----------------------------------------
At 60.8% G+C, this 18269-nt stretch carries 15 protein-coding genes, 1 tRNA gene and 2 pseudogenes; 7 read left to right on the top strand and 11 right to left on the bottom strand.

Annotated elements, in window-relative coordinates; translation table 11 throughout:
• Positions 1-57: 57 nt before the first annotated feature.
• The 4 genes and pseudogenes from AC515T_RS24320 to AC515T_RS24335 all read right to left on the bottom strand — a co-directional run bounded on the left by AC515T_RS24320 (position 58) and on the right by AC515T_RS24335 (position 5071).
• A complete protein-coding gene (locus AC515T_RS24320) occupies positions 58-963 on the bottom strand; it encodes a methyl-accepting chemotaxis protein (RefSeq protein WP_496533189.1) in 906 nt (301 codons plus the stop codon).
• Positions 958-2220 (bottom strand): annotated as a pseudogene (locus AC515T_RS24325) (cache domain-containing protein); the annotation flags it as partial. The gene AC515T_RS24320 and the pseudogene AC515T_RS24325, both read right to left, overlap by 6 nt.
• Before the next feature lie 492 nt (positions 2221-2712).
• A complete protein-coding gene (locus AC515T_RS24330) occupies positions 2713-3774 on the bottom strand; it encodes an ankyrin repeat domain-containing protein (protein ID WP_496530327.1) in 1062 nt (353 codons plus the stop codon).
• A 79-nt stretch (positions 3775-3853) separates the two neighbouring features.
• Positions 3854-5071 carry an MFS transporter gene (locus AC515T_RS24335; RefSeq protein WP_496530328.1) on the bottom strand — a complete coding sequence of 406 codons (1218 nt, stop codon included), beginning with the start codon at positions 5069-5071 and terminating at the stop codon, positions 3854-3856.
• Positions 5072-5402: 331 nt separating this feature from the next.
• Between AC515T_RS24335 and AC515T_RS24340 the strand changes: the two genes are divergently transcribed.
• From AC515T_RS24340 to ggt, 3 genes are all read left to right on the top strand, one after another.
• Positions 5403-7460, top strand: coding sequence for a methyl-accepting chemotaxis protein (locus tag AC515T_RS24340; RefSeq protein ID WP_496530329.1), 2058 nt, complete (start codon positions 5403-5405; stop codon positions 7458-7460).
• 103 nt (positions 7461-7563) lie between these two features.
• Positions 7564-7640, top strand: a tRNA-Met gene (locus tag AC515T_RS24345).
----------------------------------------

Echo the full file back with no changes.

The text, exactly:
At 60.8% G+C, this 18269-nt stretch carries 15 protein-coding genes, 1 tRNA gene and 2 pseudogenes; 7 read left to right on the top strand and 11 right to left on the bottom strand.

Annotated elements, in window-relative coordinates; translation table 11 throughout:
• Positions 1-57: 57 nt before the first annotated feature.
• The 4 genes and pseudogenes from AC515T_RS24320 to AC515T_RS24335 all read right to left on the bottom strand — a co-directional run bounded on the left by AC515T_RS24320 (position 58) and on the right by AC515T_RS24335 (position 5071).
• A complete protein-coding gene (locus AC515T_RS24320) occupies positions 58-963 on the bottom strand; it encodes a methyl-accepting chemotaxis protein (RefSeq protein WP_496533189.1) in 906 nt (301 codons plus the stop codon).
• Positions 958-2220 (bottom strand): annotated as a pseudogene (locus AC515T_RS24325) (cache domain-containing protein); the annotation flags it as partial. The gene AC515T_RS24320 and the pseudogene AC515T_RS24325, both read right to left, overlap by 6 nt.
• Before the next feature lie 492 nt (positions 2221-2712).
• A complete protein-coding gene (locus AC515T_RS24330) occupies positions 2713-3774 on the bottom strand; it encodes an ankyrin repeat domain-containing protein (protein ID WP_496530327.1) in 1062 nt (353 codons plus the stop codon).
• A 79-nt stretch (positions 3775-3853) separates the two neighbouring features.
• Positions 3854-5071 carry an MFS transporter gene (locus AC515T_RS24335; RefSeq protein WP_496530328.1) on the bottom strand — a complete coding sequence of 406 codons (1218 nt, stop codon included), beginning with the start codon at positions 5069-5071 and terminating at the stop codon, positions 3854-3856.
• Positions 5072-5402: 331 nt separating this feature from the next.
• Between AC515T_RS24335 and AC515T_RS24340 the strand changes: the two genes are divergently transcribed.
• From AC515T_RS24340 to ggt, 3 genes are all read left to right on the top strand, one after another.
• Positions 5403-7460, top strand: coding sequence for a methyl-accepting chemotaxis protein (locus tag AC515T_RS24340; RefSeq protein ID WP_496530329.1), 2058 nt, complete (start codon positions 5403-5405; stop codon positions 7458-7460).
• 103 nt (positions 7461-7563) lie between these two features.
• Positions 7564-7640, top strand: a tRNA-Met gene (locus tag AC515T_RS24345).